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IEC to outline ConCourt application, as Dlamini Zuma proclaims elections date

Cooperative Governance Minister Nkosazana Dlamini Zuma. Picture: David Ritchie/African News Agency (ANA)

Cooperative Governance Minister Nkosazana Dlamini Zuma. Picture: David Ritchie/African News Agency (ANA)

Published Aug 4, 2021


Johannesburg - The Independent Electoral Commission says the proclamation of the election date by Cooperative Governance Minister Nkosazana Dlamini Zuma has implications for its work as it prepares to head to Constitutional Court, seeking a postponement.

The IEC was on Tuesday reacting to Dlamini Zuma gazetting the date for the local government elections as October 27.

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The organisation is today expected to outline its Constitutional Court application, which seeks to postpone the elections.

The ANC welcomed the proclamation, saying it would file a supporting application for the IEC's ConCourt application. The party said it supported a postponement of the elections of no more than six months.

Meanwhile, the DA said the proclamation was a move designed to assist the IEC in seeking a postponement. The party insists elections should go ahead on October 27, and has called on citizens to reject a possible postponement.

Dlamini Zuma said on Tuesday that by law, she had no choice but to proclaim the date of the elections.

The continued rise in Covid-19 cases and the third wave had necessitated a need to assess whether elections could go ahead, and whether they would be free and fair.

Retired deputy chief justice Dikgang Moseneke’s report, released on July 20, recommended a postponement of elections to February 2021.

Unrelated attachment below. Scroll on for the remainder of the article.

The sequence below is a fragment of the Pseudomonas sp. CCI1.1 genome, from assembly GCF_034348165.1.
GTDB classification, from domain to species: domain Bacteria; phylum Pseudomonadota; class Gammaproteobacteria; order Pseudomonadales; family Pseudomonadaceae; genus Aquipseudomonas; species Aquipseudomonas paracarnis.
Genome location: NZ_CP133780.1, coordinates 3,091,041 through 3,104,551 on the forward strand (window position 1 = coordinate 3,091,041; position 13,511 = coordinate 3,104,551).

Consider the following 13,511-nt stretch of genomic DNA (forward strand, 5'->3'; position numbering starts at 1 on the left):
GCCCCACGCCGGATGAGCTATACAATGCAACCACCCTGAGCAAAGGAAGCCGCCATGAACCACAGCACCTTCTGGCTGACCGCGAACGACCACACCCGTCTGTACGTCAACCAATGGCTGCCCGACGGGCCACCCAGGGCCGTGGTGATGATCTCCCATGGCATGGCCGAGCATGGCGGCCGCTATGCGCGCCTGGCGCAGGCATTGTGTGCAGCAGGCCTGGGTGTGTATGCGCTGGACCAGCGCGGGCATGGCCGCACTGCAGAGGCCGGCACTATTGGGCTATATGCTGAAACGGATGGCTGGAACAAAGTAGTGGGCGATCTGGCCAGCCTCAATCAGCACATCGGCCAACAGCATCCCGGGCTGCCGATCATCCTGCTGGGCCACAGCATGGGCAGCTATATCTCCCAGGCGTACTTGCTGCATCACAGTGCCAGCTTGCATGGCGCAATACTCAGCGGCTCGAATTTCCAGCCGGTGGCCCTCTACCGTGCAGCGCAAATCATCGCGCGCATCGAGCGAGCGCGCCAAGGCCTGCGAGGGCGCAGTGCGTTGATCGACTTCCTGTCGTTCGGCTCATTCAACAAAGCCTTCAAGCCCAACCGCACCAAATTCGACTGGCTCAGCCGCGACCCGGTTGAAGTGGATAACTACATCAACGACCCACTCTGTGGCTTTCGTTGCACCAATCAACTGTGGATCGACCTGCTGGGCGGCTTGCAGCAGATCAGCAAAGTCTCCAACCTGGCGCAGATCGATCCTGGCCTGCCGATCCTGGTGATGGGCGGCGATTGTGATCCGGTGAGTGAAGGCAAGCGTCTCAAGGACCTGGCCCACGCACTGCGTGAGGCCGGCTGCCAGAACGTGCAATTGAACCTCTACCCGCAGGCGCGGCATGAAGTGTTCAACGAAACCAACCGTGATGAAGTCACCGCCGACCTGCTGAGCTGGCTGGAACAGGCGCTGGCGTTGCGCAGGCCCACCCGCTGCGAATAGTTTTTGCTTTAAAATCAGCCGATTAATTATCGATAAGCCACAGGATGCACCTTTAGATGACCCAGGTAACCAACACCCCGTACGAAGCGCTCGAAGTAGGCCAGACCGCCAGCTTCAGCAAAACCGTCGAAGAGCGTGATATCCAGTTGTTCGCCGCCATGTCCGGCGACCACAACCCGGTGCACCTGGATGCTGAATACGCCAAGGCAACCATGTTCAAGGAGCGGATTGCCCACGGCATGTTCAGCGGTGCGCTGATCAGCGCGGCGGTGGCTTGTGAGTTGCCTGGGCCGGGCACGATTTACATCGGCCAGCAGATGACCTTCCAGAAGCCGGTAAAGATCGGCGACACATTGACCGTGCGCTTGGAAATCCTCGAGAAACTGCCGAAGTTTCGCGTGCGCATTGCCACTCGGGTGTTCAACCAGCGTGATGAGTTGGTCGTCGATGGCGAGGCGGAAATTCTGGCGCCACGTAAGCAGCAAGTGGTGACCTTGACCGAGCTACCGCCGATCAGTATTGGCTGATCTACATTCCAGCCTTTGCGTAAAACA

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The report also recommended that the IEC approach the Constitutional Court court to seek a postponement.

The IEC had accepted the report and adopted and said it would approach the Constitutional Court to seek a postponement. The organisation also postponed the registration weekend which was scheduled for July 31 and August 1.

Dlamini Zuma said after seeking legal opinion it was clear that she had no legal powers not to go ahead and proclaim the election day on Tuesday.

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"The Minister is not empowered to postpone the elections to a date beyond 90 days after the expiry of the term of the municipal councils, as prescribed by section 159(2) of the Constitution," the minister said.

"In gazetting the date, we are no way seeking to contradict the Inquiry’s conclusion or the IEC’s contemplated actions. We are just merely fulfilling our obligations," she said.

With the proclamation, the voters roll will be sealed.

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Dlamini Zuma said the IEC was legally bound to approach the ConCourt seeking the postponement and her office must be cited as a respondent.

She said at the moment, there was no postponement of the elections until a court order stated so.

Legally, only the Constitutional Court can provide for such relief. Dlamini Zuma said it would have been difficult for the IEC to seek a postponement of an election that had yet to be proclaimed.

She said if the court grants the IEC relief for the postponement, Cogta would abide by the outcome.

On the future of municipal councils, whose terms expire, Dlamini Zuma said legally, those councils would continue to function if the court grants a postponement.

If the Constitutional Court does not grant the IEC an application postponing the elections, then the elections would have to go ahead on October 27.

There is no legislative framework that permits the government or the IEC to postpone elections without the Constitutional Court giving the go-ahead.

Dlamini Zuma said the drafters of the Constitution had not foreseen a situation where a global pandemic would force an election postponement and, as as such, nowhere does the Constitution provide such relief.

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Political Bureau